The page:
Internal openness like this often bothers parents. Parents will often get anxious about the words and thoughts and fantasies of their young children—and sometimes will misguidedly try to suppress a child’s thoughts and feelings. The point is that thought (feelings, fantasies) and deed are quite distinct, not to be equated. If thoughts and feelings are inhibited, deeds (behaviors) are more likely to be buffeted about by unconscious conflicts. If thoughts and feelings are more open and accessible, one’s rational, reasonable processes have a better chance of positive behaviors.

Flag burning is seen by some as a direct attack on the government (deed), rather than a symbolic gesture which expresses distress and anger and disagreement.

Another area in which the thought-deed equation is complicated occurs in examples such as flag burning or verbalizing “disrespectful” or hostile feelings towards “God” or “Allah” or the Bible or Koran. Words and symbolic gestures are actions (deeds). In these instances one sees a psychological problem of development, namely an inability to think symbolically and metaphorically. Flag burning is seen by some as a direct attack on the government (deed), rather than a symbolic gesture which expresses distress and anger and disagreement. Writing or saying something disrespectful or hostile towards Islam or the Koran or Allah may result in death threats (remember Salman Rushdie?). The symbolic expression through words is felt as a direct attack—the expression of thoughts and feelings is felt as a deed.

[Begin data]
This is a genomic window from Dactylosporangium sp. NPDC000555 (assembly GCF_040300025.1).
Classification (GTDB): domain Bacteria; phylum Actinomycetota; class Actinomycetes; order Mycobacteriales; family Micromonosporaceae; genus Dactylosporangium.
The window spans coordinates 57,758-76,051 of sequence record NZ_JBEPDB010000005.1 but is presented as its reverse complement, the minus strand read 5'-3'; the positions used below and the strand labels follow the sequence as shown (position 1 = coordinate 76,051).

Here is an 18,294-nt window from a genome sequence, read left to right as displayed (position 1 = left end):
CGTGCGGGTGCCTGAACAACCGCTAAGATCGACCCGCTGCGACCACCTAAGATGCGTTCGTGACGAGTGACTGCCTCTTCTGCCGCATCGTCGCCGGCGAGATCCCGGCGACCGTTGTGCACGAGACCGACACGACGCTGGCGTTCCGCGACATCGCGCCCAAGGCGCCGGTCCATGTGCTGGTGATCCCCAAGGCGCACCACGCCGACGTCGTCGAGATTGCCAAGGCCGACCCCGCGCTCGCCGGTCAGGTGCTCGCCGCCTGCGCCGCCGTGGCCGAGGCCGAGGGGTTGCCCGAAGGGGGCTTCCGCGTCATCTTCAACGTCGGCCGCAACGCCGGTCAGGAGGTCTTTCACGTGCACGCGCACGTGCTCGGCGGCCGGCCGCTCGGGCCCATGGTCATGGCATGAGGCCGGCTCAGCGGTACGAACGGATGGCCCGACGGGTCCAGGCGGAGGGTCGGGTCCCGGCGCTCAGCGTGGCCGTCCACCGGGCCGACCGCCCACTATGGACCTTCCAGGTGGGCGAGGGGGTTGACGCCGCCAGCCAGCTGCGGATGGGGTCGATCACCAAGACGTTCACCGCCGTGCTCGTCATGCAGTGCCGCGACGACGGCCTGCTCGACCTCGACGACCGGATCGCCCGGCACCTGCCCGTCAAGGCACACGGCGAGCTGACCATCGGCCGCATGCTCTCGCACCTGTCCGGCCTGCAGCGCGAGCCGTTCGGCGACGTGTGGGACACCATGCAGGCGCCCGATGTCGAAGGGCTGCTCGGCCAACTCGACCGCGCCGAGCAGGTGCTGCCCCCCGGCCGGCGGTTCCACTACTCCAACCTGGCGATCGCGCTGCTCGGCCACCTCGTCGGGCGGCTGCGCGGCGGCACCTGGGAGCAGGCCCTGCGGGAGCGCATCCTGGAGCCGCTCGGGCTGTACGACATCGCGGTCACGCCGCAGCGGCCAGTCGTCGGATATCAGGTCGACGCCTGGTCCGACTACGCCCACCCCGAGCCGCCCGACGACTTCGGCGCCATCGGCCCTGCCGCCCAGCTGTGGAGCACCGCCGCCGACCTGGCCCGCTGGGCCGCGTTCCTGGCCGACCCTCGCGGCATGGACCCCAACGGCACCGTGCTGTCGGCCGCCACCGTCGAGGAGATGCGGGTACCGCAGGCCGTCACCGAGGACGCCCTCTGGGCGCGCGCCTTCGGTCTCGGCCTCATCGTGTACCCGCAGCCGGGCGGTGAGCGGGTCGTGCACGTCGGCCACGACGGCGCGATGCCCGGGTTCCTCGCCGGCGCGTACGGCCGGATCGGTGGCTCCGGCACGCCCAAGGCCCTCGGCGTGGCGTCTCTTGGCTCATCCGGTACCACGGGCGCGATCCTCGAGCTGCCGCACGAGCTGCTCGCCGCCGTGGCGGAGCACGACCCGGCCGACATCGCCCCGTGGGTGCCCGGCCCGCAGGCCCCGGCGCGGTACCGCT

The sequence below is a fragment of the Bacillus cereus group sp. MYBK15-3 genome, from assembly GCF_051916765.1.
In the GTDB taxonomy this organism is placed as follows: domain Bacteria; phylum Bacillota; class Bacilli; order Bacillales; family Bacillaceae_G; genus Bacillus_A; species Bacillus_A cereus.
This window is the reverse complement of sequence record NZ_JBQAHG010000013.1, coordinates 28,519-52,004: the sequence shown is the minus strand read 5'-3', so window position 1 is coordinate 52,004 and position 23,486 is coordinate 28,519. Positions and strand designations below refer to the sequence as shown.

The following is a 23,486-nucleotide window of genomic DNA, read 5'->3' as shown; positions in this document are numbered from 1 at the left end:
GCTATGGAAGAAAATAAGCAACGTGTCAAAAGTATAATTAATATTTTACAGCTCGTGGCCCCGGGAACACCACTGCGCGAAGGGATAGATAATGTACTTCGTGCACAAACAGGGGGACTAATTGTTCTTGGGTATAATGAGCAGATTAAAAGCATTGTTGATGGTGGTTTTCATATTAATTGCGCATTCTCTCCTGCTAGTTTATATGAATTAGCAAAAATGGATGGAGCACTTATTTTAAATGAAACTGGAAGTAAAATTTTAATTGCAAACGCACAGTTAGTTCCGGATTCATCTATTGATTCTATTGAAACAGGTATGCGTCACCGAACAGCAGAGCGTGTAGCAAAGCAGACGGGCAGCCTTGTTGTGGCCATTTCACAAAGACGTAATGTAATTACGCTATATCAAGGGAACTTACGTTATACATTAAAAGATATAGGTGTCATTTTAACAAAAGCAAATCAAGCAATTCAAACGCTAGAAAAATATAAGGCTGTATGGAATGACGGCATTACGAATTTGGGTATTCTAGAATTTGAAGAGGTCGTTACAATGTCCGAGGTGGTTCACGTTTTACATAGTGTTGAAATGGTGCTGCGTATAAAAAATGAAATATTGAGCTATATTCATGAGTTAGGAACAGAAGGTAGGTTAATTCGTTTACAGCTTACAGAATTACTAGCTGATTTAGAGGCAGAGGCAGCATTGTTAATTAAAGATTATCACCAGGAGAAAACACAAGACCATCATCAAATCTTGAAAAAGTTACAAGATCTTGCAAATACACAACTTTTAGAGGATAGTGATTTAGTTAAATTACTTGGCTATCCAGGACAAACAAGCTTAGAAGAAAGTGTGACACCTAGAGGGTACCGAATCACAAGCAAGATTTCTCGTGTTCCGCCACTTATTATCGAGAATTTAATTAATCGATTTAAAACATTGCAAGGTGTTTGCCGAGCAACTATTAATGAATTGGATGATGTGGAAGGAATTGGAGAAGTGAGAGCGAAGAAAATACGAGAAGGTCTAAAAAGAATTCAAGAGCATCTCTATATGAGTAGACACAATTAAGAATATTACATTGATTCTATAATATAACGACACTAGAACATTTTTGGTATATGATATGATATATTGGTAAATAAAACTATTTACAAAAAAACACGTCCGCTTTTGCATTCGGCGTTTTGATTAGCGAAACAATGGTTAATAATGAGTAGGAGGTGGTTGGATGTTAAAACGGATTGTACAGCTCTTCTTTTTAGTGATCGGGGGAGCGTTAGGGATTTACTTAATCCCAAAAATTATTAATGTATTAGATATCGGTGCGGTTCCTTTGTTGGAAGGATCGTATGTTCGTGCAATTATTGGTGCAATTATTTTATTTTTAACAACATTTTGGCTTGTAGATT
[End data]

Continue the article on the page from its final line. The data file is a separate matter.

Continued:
An additional area of importance involves the concept of self. Many religions preach a “selfless” message—give yourself to others, give yourself to god, don’t be selfish, do as god wants you to do, do as others want you to do. The problem here is that such directives result in people not knowing themselves, their interests and talents, their passions, their likes, and dislikes. Technically, their self-organization is disrupted, their self-cohesion is flawed, and—like many of those patients described earlier—they do not know who they are, what they want, and what they are capable of doing.